There are no primary sources for this chapter.
Bibliography and Teaching
O'Connor, J. F., and Rowland, R. J. Teaching Classical Mythology, Education Papers 5. New York: American Philological Association, 1987. An extremely helpful collection of opinions about content and method with significant bibliography.
Peradotto, John. Classical Mythology: An Annotated Bibliographical Survey. Urbana: American Philological Association, 1973. A valuable and inexpensive guide in which the subject is neatly categorized and books are evaluated; one must look elsewhere for updated bibliography.
Interpretation, Analysis, and Comparative Studies
Anderson, Graham. Fairytale in the Ancient World. London and New York: Routledge, 2000.
Bremmer, J., ed. Interpretations of Greek Mythology. New Jersey: Barnes & Noble, 1986.London: Routledge, 1988. A collection of essays.
Burkert, Walter. Structure and History in Greek Mythology and Ritual. Berkeley: University of California Press, 1979; paperback, 1982. By far the best explanation of the significance of structural theories.
Buxton, R. G. A. Imaginary Greece: The Contexts of Mythology. New York: Cambridge University Press, 1994. An introduction, with emphasis on social contexts in which Greek myths were narrated.
Calasso, Roberto. The Marriage of Cadmus and Harmony. New York: Alfred A. Knopf, 1993.
Detienne, Marcel. The Creation of Mythology. Chicago: University of Chicago Press, 1986.
Dowden, K. The Uses of Greek Mythology. London: Routledge, 1992. A judicious assessment of psychoanalytical approaches on pp.32-34, and 180.
Dundes, A., ed. Sacred Narrative: Readings in the Theory of Myth. University of California Press,1984. A collection of writing by major interpreters of myth, including Frazer, Eliade, Malinowsji, Jung, and Lévi-Strauss.
Eliade, Marcia. The Myth of the Eternal Return. Princeton, 1954.
Edmunds, Lowell, ed. Approaches to Greek Myth. Baltimore: Johns Hopkins University Press, 1990. A collection of essays. An article by E. Caldwell, "The Psychoanalytical Interpretation of Greek Myth," seeks to reconcile Freudian and structuralist approaches.
Felton, D. Haunted Greece and Rome: Ghost Stories from Classical Antiquity. Austin: University of Texas Press, A folkloric and literary analysis of ancient ghost stories and the influence and development of themes in modern times.
Fontenrose, Joseph. The Ritual Theory of Myth. Berkeley: University of California Press, 1971.
Frazer, James G. The New Golden Bough: A New Abridgement of the Classic Work. Edited by Theodor H. Gaster. New York: Criterion Books, 1959; Mentor Books, 1964.
Gomme A.W. "The Position of Women at Athens in the Fifth and Fourth Centuries B.C." Essays in Greek History and Literature. New York: Essay Index Reprint Series, Books for Libraries Press, 1967.
Gordon, R. L., ed. Myth, Religion, and Society: Structuralist Essays by M. Detienne, L. Gernet, J.-P. Vernant, and P. Vidal-Naquet. New York: Cambridge University Press, 1981.
Kirk, G. S. Myth: Its Meaning and Function in Ancient and Other Cultures. Berkeley: University of California Press, 1970. Valuable for its critical views of comparative studies.
--. The Nature of Greek Myths. Baltimore: Penguin Books, 1974. Useful for its treatment of different approaches to myth.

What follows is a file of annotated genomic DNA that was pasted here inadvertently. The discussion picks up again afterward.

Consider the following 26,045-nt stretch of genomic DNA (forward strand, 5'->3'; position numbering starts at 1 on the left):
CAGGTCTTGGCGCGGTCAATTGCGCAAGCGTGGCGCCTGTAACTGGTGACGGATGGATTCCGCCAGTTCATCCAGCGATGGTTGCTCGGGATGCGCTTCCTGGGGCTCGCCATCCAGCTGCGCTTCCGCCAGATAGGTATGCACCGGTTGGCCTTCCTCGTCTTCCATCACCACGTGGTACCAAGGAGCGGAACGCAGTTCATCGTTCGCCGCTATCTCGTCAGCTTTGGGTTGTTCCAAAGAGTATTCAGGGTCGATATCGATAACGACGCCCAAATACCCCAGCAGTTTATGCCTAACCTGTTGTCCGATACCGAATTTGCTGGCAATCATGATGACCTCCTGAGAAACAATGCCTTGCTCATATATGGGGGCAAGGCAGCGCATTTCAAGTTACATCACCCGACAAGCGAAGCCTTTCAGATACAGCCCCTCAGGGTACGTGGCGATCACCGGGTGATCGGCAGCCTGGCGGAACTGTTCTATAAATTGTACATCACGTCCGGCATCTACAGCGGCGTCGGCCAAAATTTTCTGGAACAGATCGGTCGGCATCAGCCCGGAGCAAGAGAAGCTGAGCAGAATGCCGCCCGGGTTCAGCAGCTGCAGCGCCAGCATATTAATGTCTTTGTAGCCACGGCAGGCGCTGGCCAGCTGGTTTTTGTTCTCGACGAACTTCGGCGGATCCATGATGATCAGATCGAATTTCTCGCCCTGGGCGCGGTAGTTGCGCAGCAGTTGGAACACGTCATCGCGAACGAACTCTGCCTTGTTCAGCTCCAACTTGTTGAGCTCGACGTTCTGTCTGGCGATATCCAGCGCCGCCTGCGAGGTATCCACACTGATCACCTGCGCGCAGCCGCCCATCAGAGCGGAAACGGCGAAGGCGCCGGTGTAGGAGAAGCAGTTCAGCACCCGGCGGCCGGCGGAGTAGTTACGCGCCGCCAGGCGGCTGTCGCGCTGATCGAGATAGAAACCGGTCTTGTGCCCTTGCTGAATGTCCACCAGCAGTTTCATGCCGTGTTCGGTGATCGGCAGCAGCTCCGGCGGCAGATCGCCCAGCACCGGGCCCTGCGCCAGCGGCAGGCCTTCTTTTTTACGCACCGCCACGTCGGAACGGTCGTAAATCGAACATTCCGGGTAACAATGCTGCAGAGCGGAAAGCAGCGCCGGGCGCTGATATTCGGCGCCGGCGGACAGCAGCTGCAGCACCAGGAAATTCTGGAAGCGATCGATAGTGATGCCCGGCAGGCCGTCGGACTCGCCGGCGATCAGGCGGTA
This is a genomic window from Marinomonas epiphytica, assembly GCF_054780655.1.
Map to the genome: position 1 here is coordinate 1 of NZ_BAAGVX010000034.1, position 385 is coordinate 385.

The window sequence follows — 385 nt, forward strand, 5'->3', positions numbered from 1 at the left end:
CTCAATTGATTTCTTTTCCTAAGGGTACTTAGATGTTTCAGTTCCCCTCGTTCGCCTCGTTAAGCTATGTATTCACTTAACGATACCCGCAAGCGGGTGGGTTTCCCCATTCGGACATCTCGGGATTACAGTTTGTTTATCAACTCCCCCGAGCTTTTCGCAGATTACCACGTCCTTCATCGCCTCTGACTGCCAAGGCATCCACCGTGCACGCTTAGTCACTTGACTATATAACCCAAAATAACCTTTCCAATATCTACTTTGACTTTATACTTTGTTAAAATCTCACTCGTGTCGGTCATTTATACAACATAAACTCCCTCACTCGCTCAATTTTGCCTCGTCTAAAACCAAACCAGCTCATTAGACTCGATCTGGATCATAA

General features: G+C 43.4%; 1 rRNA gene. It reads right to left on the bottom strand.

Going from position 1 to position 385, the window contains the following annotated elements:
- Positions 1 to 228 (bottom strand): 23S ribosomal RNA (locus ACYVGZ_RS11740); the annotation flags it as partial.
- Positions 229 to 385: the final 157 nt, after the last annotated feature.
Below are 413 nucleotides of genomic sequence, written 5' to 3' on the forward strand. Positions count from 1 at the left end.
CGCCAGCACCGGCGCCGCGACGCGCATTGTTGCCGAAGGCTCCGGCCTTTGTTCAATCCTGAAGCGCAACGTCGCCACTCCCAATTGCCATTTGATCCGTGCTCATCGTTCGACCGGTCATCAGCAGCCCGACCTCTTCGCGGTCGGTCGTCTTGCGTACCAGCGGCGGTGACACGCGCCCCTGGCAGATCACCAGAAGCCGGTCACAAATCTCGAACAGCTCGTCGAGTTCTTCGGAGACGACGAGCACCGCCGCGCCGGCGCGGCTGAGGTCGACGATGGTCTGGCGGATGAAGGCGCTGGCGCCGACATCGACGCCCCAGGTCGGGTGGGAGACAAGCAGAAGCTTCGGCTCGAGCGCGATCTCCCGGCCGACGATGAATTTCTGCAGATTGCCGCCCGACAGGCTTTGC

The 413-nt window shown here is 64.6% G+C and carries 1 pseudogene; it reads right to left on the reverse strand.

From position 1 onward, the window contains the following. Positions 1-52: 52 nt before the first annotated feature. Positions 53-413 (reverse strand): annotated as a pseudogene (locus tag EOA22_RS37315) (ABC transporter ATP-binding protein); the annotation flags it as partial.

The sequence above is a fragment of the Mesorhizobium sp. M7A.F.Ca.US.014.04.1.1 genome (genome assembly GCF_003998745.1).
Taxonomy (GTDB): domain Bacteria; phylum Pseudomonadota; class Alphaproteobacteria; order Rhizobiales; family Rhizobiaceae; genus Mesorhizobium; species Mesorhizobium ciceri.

Leach, E. Claude Lévi-Strauss. New York: Viking Press, 1970. A good exposition of Lévi-Strauss; in the chapter "The Structure of Myth," Leach offers structural analysis of several Greek myths.
Lévi-Strauss, Claude. The Savage Mind. Chicago: University of Chicago Press, 1966 .
--. The Raw and the Cooked. Translated by J. and D. Weightman. New York: Harper & Row, 1969. Volume 1 of the four volumes of Mythologiques; its "Overture" is the best introduction to Lévi-Strauss.
Malinowski, B. Magic, Science, and Religion. New York: Doubleday, 1955. Includes "Myth in Primitive Psychology," 1989 .
Propp, Vladimir. Morphology of the Folktale. 2d ed. Translated by Lawrence Scott. Austin: University of Texas Press, 1968 . The pioneer work in the structural theory of myth.
Puhvel, Jaan. Comparative Mythology. Baltimore: Johns Hopkins University Press, 1987. A study of the prehistoric origins of mythical patterns in India, Iran, Greece, Rome, and elsewhere.
Sebeok, T. A., ed. Myth: A Symposium. Bloomington: Indiana University Press, 1971. An especially valuable collection of essays on the major approaches to the interpretation of myth.
Segal, Robert A. Joseph Campbell: An Introduction. New York: Meridian, 1997 (1987).
Strenski, Ivan. Four Theories of Myth in Twentieth-Century History: Cassirer, Eliade, Lévi-Strauss and Malinowski. Iowa City: University of Iowa Press, 1987. An iconoclastic judgment of mythography and mythographers. For Strenski (p. 194) no such thing as myth exists, "Rather, what exists is the artifact 'myth' along with the 'industry' manufacturing the concept as it is used here and there."
Thompson, Stith. Motif-index of Folk-literature. 6 vols. Bloomington: Indiana University Press, 1966. The basic reference book for folktale motifs.
Strenski, Ivan, ed. Malinowski and the Work of Myth. Princeton, 1992. Collection of central writing by Malinowski.
Vernant, J.-P. Myth and Society in Ancient Greece. Translated by J. Lloyd. New York: Zone Books, 1990 .
Walker, Steven F. Jung and the Jungians on Myth: An Introduction. New York: Garland, 1995.
West, M.L. The East Face of Helicon: West Asiatic Elements
in Greek Poetry and Myth. New York: Oxford University Press,
1999. Detailed identification of the links between Hesiod, the
Homeric epics, lyric poets, and Aeschylus and the Near East and
possible avenues of transmission.
Myth and Psychology
Bolen, Jean Shinoda. Goddesses in Everywoman: A New Psychology of Women. New York: Harper & Row, 1984. A psychologist provides archetypal descriptions of the Greek and Roman goddesses and shows how they provide meaningful patterns for the understanding of the character, behavior, and personality of women today.